Casey Mulligan used his Economix blog post to discuss the topic of work sharing. It's always good to see work sharing get some attention and Mulligan raises many of the right issues.

I will correct a couple of points. Mulligan tells readers:

"It is also possible that work-sharing would reduce employment by making jobs less attractive to people who desire full-time work. One reason that people sometimes justify commuting long distances to work or enrolling in demanding training programs – trucking and nursing are two such occupations — is that they expect to recoup those cost by taking advantages of opportunities to earn extra by working long hours."

Neither of these claims is quite right. Long commutes are a disincentive to short workdays, but one could easily imagine shorter working hours being associated with fewer working days rather than shorter work days. (Anyone hear of a 4-day week, say 4 days at 8-9 hours per day?) Of course, if most workers had fewer week days then we would all enjoy shorter commutes.

The other point about fewer hours providing less incentive to train for jobs needs two important qualifications. First, if work sharing is a short-term alternative to layoffs, then it does not imply a reduction in average hours. It would simply reduce the risk of being unemployed and replace it with an increased risk of being forced to work fewer than desired hours. If we assume that most workers are risk averse, this should increase the desirability of training for jobs since there will be a lower probability of being out of work altogether.

If we follow the route of Western Europe and have shorter work years (they work on average about 20 percent less than us), then it is important to keep in mind that no one is literally being prevented from working. In other words, in countries where the average work year is 1500 hours, no one arrests truck drivers or nurses who want to work extra hours. If they want to find a second part-time job in addition to their normal full-time job they are free to do so, just as many people in the United States work at more than one job.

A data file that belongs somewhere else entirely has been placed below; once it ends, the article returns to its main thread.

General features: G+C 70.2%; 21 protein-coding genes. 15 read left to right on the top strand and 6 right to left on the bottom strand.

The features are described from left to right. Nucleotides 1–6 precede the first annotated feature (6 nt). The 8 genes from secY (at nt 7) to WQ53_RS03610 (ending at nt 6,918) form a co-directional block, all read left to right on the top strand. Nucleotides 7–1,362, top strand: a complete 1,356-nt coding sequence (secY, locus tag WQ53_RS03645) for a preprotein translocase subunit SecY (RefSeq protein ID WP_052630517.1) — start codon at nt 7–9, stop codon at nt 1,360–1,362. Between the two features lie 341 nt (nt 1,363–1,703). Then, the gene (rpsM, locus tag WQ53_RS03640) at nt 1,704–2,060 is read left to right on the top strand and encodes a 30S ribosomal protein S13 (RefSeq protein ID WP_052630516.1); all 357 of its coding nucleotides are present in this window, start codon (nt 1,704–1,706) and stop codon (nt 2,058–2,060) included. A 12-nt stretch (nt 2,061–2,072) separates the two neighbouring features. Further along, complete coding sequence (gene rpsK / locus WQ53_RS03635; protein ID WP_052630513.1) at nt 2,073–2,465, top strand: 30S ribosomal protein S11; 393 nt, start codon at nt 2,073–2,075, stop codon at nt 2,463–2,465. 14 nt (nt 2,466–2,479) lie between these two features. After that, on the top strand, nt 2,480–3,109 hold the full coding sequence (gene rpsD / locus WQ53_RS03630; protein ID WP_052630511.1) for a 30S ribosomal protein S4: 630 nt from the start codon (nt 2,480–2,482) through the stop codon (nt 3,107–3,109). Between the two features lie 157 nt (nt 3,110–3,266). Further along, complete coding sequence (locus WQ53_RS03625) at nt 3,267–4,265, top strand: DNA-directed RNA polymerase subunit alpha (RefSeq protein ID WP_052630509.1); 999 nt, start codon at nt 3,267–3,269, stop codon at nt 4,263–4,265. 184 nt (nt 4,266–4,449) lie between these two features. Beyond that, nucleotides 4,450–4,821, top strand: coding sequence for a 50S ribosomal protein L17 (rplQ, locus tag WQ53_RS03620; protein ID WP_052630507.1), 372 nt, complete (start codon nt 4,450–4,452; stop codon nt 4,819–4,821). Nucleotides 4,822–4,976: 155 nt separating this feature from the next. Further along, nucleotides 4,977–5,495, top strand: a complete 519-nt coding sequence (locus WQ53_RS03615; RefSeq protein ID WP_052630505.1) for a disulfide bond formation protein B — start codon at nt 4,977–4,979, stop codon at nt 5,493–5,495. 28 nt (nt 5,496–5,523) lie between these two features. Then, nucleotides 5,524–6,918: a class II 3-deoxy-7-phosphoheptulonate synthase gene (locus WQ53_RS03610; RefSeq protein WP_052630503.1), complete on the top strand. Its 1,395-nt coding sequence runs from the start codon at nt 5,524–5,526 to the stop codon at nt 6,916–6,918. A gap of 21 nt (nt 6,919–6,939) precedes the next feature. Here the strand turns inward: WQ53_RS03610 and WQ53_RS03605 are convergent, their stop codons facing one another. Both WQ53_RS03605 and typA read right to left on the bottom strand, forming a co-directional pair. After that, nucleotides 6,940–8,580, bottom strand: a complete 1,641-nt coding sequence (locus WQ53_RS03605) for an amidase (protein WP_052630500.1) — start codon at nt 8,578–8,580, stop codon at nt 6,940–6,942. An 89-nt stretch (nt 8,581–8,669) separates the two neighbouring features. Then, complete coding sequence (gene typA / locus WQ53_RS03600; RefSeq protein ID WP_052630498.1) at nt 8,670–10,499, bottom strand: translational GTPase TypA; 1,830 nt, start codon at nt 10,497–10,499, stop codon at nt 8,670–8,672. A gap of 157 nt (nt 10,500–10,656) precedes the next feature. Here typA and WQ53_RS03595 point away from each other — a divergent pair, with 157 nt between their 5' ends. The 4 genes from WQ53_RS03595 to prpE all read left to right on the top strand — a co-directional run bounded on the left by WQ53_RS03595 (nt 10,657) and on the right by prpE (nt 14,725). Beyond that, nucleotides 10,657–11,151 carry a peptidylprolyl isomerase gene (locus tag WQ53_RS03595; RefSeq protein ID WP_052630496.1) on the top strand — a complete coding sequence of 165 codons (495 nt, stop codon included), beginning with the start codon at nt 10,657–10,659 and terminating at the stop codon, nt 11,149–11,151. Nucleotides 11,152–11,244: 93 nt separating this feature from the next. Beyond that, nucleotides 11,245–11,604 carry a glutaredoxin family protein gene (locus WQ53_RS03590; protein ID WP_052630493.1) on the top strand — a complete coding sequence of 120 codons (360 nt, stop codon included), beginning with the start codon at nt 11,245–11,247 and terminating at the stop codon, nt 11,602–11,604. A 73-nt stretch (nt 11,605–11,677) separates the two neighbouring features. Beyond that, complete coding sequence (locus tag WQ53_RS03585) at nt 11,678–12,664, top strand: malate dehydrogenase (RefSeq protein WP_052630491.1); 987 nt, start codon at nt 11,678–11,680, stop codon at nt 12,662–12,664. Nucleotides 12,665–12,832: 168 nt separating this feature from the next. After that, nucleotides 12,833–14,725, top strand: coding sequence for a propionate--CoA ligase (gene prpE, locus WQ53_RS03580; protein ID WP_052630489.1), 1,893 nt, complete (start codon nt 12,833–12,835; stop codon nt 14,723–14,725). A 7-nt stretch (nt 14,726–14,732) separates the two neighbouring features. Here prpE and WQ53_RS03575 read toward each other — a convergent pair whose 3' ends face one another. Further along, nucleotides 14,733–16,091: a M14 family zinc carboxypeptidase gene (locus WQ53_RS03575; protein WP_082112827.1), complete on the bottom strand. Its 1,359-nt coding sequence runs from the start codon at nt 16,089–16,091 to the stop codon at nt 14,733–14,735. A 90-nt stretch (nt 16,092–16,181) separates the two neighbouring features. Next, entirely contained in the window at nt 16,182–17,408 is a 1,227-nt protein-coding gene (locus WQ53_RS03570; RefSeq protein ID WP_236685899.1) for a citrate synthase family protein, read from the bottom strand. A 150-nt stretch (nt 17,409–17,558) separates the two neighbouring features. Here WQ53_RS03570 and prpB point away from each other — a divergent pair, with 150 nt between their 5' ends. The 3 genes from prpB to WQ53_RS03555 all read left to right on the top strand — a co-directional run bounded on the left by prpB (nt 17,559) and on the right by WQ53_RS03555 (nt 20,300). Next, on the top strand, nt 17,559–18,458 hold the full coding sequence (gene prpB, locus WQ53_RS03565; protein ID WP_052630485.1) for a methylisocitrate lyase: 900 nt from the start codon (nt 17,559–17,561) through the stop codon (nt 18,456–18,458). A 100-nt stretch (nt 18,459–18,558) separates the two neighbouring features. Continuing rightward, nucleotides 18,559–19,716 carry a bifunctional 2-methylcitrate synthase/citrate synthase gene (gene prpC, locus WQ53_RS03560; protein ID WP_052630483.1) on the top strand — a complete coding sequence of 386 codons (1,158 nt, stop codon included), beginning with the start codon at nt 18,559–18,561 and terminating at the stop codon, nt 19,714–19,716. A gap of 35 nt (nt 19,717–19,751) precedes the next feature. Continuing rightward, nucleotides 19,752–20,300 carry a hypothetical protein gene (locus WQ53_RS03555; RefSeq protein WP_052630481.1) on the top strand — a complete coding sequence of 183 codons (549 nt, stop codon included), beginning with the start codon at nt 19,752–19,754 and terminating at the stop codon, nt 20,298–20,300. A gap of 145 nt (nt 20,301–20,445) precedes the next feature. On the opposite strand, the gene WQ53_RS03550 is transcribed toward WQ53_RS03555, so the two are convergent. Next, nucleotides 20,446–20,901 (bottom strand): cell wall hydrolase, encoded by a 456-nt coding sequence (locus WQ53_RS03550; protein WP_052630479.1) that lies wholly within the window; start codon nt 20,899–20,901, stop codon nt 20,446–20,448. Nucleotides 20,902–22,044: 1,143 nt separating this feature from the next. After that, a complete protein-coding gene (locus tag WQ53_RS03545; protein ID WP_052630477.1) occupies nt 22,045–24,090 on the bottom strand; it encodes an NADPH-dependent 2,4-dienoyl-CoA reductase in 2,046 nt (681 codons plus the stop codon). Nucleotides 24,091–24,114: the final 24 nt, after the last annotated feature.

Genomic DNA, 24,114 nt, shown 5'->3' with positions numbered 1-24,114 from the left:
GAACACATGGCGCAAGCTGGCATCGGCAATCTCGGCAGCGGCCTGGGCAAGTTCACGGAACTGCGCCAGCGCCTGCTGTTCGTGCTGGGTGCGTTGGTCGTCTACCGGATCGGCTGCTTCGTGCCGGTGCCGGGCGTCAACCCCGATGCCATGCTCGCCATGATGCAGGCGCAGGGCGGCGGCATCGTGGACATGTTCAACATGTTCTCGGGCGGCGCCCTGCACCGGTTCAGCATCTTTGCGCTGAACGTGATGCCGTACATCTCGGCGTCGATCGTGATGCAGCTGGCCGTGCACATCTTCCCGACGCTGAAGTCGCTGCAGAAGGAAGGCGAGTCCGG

Arranging a second job is of course more difficult than simply working more hours on a first job, but the point is that we are not talking about rigid constraints. The issue is instead one of relative costs.

In Europe policy has pushed in the direction of shorter work years. This includes items like mandates requiring employers give paid vacation, sick leave, and family leave. Some countries have shorter workweeks requiring overtime payments for as little as 36 hours of work.

In the United States the push is in the other direction. The fact that hugely expensive health care insurance is typically provided by employers, and usually treated as an overhead expense (all workers get the same insurance whether they work 35 hours a week or 60 hours a week), means that employers have a strong incentive to have workers put in more hours.

The Affordable Care Act, by making it easier for workers to get insurance on the individual market, will reduce the incentives for long work years. It will be interesting to see if it has an impact in shortening work years.